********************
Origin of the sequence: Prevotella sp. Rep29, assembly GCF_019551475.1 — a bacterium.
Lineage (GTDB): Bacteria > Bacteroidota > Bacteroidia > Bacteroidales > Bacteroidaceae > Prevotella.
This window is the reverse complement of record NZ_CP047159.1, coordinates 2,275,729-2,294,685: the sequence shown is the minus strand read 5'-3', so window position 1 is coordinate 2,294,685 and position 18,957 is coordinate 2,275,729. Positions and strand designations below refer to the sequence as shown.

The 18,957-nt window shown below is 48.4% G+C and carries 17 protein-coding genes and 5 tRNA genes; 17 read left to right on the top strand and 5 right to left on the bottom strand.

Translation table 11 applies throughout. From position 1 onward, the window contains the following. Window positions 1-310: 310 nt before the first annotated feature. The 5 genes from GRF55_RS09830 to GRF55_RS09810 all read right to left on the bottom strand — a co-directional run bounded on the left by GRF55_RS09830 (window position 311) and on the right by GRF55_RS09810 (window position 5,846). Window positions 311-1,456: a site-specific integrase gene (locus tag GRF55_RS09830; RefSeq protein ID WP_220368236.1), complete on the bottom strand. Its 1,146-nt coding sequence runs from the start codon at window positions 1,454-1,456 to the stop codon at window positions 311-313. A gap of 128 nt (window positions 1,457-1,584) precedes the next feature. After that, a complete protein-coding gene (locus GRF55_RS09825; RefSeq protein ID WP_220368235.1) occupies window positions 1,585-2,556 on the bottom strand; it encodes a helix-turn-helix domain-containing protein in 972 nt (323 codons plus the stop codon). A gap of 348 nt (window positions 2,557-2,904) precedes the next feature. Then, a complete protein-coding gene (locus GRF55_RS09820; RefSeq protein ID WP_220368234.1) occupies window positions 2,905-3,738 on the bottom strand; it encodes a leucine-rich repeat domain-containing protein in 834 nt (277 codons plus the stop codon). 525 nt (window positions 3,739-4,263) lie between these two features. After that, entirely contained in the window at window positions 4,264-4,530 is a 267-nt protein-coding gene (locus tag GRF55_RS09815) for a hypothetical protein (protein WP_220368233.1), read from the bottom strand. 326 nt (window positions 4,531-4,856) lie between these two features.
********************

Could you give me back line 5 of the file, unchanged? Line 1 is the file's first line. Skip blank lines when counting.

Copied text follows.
Translation table 11 applies throughout. From position 1 onward, the window contains the following. Window positions 1-310: 310 nt before the first annotated feature. The 5 genes from GRF55_RS09830 to GRF55_RS09810 all read right to left on the bottom strand — a co-directional run bounded on the left by GRF55_RS09830 (window position 311) and on the right by GRF55_RS09810 (window position 5,846). Window positions 311-1,456: a site-specific integrase gene (locus tag GRF55_RS09830; RefSeq protein ID WP_220368236.1), complete on the bottom strand. Its 1,146-nt coding sequence runs from the start codon at window positions 1,454-1,456 to the stop codon at window positions 311-313. A gap of 128 nt (window positions 1,457-1,584) precedes the next feature. After that, a complete protein-coding gene (locus GRF55_RS09825; RefSeq protein ID WP_220368235.1) occupies window positions 1,585-2,556 on the bottom strand; it encodes a helix-turn-helix domain-containing protein in 972 nt (323 codons plus the stop codon). A gap of 348 nt (window positions 2,557-2,904) precedes the next feature. Then, a complete protein-coding gene (locus GRF55_RS09820; RefSeq protein ID WP_220368234.1) occupies window positions 2,905-3,738 on the bottom strand; it encodes a leucine-rich repeat domain-containing protein in 834 nt (277 codons plus the stop codon). 525 nt (window positions 3,739-4,263) lie between these two features. After that, entirely contained in the window at window positions 4,264-4,530 is a 267-nt protein-coding gene (locus tag GRF55_RS09815) for a hypothetical protein (protein WP_220368233.1), read from the bottom strand. 326 nt (window positions 4,531-4,856) lie between these two features.